WASHINGTON, D.C. - At 88, Eva Appe still remembers quite clearly the day she signed up to serve her country.
"It was January the 10th, 1943 I believe..."
The world was at war, and when she turned 21, Eva didn’t hesitate.
"Well, I just wanted to in and help out, do what I can."
She joined the WAC’s, the women’s army corps, and rose to become a drill sergeant for other women soldiers.
"You had to show them the courtesies, who to salute, when to salute, take them for their clothes…"
In London, then Paris, she worked in the signal corps, relaying vital phone calls to General Eisenhower’s command in the run up to the D-day invasion.
"And we always had the quote: 'Please guard your conversations because the enemy may be listening…'"
Saturday, with help from wheelchairs, walkers and guardians, Eva joined 55 other World War II veterans including four women for one more remarkable journey.
They rode with Honor Flight, a non-profit group that flies World War II vets to Washington D.C. to see the memorial built for them.
When they got off the plane, a hero’s welcome awaited them -- a brass band and dozens of people, some veterans, some current military, some simply supporters of their service. The welcoming party waved flags and red, white and blue balloons.
They cheered and hugged each veteran who walked or wheeled into the airport.
"You know I’m sentimental and I cried a lot when I saw all those people standing on the side," said Appe.
Doris Bennin, traveled with her husband Sol, both of them veterans, both overwhelmed by the reception.
"The tears were rolling," she said.
At the World War II memorial the veterans were greeted by Elizabeth Dole, whose husband Bob helped create the memorial.
"Thank you so much for what you’ve done for this country and for this world," Dole said to Appe, embracing her in her wheel chair.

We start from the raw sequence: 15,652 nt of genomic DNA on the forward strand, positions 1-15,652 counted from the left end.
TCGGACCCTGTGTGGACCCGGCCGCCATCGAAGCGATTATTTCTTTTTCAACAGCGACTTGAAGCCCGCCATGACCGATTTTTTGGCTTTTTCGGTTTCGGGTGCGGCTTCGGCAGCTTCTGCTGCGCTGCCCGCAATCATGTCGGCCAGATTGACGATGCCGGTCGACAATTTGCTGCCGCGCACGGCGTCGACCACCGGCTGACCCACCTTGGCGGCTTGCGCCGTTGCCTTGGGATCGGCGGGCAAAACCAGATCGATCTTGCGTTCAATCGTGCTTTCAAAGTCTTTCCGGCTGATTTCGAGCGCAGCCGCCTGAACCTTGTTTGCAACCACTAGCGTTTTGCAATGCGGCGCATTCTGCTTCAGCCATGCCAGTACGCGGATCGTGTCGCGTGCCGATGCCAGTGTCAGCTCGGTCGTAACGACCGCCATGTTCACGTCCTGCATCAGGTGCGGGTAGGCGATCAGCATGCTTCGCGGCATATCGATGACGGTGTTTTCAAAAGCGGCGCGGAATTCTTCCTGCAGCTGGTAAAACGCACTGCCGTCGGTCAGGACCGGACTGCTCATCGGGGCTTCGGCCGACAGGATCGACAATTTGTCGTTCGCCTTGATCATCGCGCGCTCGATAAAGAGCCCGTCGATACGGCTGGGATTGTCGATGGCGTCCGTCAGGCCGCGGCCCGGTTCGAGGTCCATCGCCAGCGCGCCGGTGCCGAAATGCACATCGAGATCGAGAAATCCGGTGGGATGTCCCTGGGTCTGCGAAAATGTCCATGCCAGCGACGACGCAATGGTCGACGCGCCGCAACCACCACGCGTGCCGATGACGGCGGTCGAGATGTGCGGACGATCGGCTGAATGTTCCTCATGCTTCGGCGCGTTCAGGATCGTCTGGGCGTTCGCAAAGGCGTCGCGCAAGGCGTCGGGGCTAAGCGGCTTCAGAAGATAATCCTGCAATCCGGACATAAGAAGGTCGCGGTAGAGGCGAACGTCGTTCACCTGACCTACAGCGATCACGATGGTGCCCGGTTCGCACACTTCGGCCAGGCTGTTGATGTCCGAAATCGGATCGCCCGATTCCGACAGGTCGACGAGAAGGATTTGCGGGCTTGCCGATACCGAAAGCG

The vets were also greeted by children who turned out to show their appreciation..
"Bless you, you gonna be a woman’s soldier some day?" Appe said to one girl.
World War II was the first war in American history in which women officially served in the military in uniform. More than 350,000 women, like Eva Appe, served as clerks, typists, operators, nurses, and even pilots.
"I worked in flight operations and we’d relieve the soldiers as they’d go to war," said Helen Richland, age 87, of Miami. "We did their job..'till they came back."
"Oh I think they [women] were very important," said Doris Bennin, who also served as a WAC. "They did jobs that let boys go out to fight.
At their memorial, Appe and the others took in the marble columns signifying the wars in the Pacific and Atlantic, the wreaths recognizing veterans of every state, and the stars commemorating those who died.
Later, at the Women's World War II memorial, Appe, Bennin, Richland, and fellow vet Betty Howe of Ft. Pierce all posed for a photograph.
These women, like so many of their generation, are humble about their contributions to their country. They didn’t ask for adulation or credit, but some 65 years after they served, they’re grateful to know people haven’t forgotten.
"I had a wonderful day," said Appe, wiping tears from her eyes.
Southeast Florida Honor Flight has planned two more flights to Washington this year -- one in September, another in November. There is a waiting list for veterans who wish to join in the flights, but organizers encourage interested vets to apply. They aim to keep making Honor Flights, so long as there are veterans who want to make the trip.
©2007 The E.W. Scripps Co. All rights reserved. This material may not be published, broadcast, rewritten, or redistributed.
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